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  • Liz Keogh: 10 years of Agile - the Prophecy of Failure, and the Failure of Prophecy

    Liz Keogh, recipient of the Gordon Pask award in 2010, discusses the predictions of Agile as a fad and how the movement has stood the test of time over the last ten years. She warns against complacency and of ignoring the manifesto value of "individuals and interactions over processes and tools" in our examination of Agile principles and practices - Agile itself must evolve to remain relevant.

  • Laurent Bossavit: Agile Ten Years On

    Laurent Bossavit discusses the importance of learning from history and reflects on the historical influences that have contributed to emergence of agile practices and techniques. He examines the impact agile approaches are having and the emergence of the new discipline of agile software development, and calls for formulation of a new generation of more inclusive Agile institutions.

  • What has happened and is happening in Japan’s Agile movement

    Kenji Hiranabe is a recipient of the 2008 Gordon Pask Award for Contributions to Agile. He discusses the current state of Agile in Japan, and reflects on the influence that Japanese approaches (such as the Toyota Production System and Lean) have had on the Agile movement. He examines changes happening in the Japanese software industry that is creating an Agile friendly environment.

  • Agile's Teenage Crisis?

    Philippe Kruchten attended the 10 year anniversary event at Snowbird. He discusses a number of elephants in the agile room (topics that need to be addressed, but have been pointedly ignored) that were identified at that meeting. Ranging from politics to lack of context when implementing agile to the role of the agile alliance the participants raised these points for the community to consider.

  • Agile at 10 – A State of Contradiction

    Mike Beedle states that agile is in a state of contradiction, the agile of 10 years ago is now passé and we run the disk of diluting the real meaning of being agile through lip service implementations without focusing on quality. He echoes the call in the 10 Year Reunion meeting for a concerted focus on quality, and asks what an Agile Manifesto 2.0 should contain.

  • The Art of Creating Whole Teams: how agile has changed the way we work with our customers

    Angela Martin earned her PhD examining how agile methods work in practice and what is different about this way of working. She shares some of the key practices which organisations can implement to increase their likelihood of successful cultural change through creating Whole Teams - truly cross functional collaborative teams working well together to deliver products which meet customer's needs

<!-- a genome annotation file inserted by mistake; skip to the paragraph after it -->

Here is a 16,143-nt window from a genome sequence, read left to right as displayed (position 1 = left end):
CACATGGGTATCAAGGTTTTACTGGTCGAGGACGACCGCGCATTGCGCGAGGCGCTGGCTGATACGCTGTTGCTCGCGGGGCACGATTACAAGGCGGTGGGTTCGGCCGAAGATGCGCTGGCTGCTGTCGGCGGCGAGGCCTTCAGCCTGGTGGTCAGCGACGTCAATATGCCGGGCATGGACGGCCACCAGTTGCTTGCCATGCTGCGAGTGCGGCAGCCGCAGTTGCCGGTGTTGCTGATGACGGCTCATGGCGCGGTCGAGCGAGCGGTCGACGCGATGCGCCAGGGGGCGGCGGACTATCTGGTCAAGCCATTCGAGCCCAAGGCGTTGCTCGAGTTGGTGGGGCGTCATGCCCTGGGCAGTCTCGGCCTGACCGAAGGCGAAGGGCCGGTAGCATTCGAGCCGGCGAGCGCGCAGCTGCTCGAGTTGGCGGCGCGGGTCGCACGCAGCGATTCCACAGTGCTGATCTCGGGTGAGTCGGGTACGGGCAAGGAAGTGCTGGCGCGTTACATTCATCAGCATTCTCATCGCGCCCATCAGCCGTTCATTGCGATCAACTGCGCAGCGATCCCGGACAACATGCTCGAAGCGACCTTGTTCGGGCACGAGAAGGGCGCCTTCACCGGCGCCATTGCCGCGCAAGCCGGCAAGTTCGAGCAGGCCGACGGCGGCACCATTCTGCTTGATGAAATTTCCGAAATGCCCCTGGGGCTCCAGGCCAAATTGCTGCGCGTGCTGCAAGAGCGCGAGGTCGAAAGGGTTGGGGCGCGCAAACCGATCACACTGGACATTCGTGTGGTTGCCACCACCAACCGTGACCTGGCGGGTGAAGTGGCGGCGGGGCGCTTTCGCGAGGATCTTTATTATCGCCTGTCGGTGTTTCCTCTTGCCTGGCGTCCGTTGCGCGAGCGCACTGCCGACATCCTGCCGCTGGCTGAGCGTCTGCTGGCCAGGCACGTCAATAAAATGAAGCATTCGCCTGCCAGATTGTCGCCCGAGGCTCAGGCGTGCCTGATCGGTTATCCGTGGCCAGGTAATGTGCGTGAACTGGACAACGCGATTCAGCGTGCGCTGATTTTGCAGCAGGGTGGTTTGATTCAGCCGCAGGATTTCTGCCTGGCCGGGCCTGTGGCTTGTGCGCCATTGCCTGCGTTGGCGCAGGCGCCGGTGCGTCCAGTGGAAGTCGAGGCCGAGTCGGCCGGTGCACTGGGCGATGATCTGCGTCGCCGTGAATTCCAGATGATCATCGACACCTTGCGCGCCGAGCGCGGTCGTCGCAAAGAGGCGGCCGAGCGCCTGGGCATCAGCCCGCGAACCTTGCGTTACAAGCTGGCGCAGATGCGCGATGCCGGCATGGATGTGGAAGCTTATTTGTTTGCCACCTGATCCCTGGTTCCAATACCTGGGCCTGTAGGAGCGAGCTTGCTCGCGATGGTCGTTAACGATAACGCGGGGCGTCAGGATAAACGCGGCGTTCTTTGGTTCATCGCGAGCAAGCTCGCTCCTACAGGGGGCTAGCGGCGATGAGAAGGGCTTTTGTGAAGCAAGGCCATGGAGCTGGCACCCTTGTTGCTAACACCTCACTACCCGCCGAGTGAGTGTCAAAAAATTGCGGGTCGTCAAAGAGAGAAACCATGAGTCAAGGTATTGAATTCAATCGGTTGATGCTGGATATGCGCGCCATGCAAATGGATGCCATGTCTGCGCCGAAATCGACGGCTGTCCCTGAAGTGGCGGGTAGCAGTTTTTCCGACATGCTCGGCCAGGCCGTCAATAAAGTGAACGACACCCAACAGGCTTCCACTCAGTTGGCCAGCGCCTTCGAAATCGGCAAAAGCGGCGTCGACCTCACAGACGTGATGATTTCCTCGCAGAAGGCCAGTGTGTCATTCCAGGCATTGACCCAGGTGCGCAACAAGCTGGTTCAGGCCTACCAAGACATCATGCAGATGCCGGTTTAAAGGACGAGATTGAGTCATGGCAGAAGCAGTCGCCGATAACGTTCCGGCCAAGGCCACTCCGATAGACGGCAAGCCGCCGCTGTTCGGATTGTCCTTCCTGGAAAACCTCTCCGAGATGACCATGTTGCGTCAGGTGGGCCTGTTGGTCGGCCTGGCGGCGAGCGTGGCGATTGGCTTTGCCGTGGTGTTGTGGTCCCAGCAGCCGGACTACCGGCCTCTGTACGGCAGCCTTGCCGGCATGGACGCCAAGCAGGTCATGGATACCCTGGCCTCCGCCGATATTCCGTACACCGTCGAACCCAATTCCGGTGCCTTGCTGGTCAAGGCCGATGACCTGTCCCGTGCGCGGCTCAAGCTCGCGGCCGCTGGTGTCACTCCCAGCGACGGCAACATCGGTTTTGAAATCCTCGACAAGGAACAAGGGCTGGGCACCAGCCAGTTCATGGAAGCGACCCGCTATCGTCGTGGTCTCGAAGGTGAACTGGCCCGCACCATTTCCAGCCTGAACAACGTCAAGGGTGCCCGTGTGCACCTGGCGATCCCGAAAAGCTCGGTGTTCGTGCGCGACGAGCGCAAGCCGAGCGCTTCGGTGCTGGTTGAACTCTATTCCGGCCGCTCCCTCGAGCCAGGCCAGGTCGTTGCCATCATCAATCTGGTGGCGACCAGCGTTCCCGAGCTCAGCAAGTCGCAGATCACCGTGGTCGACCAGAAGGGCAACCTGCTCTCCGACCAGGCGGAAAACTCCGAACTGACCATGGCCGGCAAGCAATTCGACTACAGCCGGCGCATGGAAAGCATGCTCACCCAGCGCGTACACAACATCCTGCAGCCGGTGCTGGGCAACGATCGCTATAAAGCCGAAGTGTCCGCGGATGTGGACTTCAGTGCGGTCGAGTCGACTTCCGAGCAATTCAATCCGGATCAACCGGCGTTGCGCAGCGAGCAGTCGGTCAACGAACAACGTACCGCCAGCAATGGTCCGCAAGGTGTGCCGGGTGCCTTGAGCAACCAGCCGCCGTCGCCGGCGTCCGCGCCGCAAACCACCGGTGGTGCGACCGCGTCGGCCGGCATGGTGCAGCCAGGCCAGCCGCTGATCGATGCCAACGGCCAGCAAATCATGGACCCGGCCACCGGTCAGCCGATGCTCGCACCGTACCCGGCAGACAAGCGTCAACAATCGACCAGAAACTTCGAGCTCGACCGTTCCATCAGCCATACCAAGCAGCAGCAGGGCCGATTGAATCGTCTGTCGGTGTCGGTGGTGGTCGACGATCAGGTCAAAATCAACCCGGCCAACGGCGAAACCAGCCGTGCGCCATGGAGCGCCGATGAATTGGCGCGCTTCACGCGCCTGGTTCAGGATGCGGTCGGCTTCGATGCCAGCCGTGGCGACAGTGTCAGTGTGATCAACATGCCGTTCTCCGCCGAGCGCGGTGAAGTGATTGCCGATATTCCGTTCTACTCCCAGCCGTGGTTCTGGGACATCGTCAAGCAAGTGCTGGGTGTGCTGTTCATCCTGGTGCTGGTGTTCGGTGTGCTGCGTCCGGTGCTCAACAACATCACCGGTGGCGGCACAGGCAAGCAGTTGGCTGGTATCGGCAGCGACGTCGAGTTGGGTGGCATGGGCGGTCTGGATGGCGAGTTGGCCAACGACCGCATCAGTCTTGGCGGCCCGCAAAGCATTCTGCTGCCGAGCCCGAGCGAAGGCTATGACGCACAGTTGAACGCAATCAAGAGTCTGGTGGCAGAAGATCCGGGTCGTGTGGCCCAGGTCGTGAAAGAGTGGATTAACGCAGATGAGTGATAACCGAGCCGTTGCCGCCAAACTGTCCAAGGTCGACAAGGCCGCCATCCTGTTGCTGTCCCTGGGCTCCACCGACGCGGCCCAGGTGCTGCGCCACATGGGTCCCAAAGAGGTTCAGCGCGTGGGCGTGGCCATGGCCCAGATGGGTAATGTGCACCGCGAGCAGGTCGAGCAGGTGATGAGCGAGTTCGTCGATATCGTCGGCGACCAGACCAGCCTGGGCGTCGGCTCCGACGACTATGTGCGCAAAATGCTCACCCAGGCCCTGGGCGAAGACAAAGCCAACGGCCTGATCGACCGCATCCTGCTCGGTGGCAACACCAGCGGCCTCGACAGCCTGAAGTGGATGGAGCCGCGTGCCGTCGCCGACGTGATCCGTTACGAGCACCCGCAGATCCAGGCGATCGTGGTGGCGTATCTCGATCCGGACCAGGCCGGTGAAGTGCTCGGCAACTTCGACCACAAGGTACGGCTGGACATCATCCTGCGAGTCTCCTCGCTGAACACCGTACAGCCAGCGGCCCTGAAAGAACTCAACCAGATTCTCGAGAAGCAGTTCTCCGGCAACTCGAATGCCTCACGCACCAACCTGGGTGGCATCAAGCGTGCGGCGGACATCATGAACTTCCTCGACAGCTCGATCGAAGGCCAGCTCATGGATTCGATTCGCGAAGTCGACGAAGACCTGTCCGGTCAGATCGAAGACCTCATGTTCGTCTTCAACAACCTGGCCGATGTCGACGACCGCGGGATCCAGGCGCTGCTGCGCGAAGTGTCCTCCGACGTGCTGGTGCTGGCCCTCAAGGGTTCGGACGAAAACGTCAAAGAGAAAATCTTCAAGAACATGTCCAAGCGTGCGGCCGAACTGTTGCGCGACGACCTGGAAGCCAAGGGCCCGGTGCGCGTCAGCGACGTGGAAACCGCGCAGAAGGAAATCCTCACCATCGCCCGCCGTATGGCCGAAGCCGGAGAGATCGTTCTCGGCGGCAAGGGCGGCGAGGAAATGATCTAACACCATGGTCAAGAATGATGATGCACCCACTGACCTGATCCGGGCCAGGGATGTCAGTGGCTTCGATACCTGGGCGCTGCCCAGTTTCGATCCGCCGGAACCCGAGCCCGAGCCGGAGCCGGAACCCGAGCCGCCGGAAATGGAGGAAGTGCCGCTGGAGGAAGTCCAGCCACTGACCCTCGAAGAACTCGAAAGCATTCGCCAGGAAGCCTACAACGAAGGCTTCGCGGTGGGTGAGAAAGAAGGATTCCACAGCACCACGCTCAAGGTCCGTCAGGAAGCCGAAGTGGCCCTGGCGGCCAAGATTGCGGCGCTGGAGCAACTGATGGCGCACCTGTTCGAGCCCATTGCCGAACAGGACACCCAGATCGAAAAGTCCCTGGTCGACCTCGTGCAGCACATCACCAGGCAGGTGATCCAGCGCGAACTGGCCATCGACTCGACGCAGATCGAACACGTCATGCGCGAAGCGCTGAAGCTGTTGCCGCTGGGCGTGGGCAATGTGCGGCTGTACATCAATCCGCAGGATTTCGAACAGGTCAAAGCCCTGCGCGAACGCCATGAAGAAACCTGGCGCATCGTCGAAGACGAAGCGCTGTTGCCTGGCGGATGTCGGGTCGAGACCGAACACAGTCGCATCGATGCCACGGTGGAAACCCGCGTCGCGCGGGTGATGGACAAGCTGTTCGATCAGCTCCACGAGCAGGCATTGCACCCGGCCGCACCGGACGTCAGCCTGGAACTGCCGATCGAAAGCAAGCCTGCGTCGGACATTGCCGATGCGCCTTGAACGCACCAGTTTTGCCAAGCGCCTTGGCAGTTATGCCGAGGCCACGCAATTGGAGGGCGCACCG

• The Accidental Agilist: A Personal Look Back at 10 Years of the Agile Manifesto

    Johanna Rothman reflects on her journey to pragmatic agility. She discusses the way in which agile practices work together to improve project outcomes, and how this is not restricted to software development. She challenges teams to embrace the transparency that agile brings and stop talking about becoming agile and start doing it properly.

  • Reflections on the 10 Years Since the Agile Manifesto

    Mike Cohn reflects on the changes in software development over the last 10 years, as agile has gone from fringe to mainstream and his hopes that we will move from seeing agile as something different or special, to being simply the way we work. In the same way that the Magna Carta influences our lives without being in the forefront of thinking so the Agile Manifesto should fade into the background

  • Agile 10 Years On

    James Coplien looks from the hacker culture of the 1960s, through objects in the 1980s and forward to the future to put the Agile Mainfesto in context of the 20 year cycle of fashion and change. He argues against mindless adherence to a particular set of rules and tools and for carefully thought out application of good practices that support the production of good quality software products.

  • A Personal Reflection on Agile Ten Years On

    Stephen J Mellor was one of the original signatories of the Agile Manifesto. He attended the Snowbird meeting “as a spy” with but found himself agreeing with most of what was being said and became a proponent of Agile techniques and emphasizes the value of modelling in the Agile world. We rarely see the words “agile” and “model” in the same sentence, but they are not at all in conflict.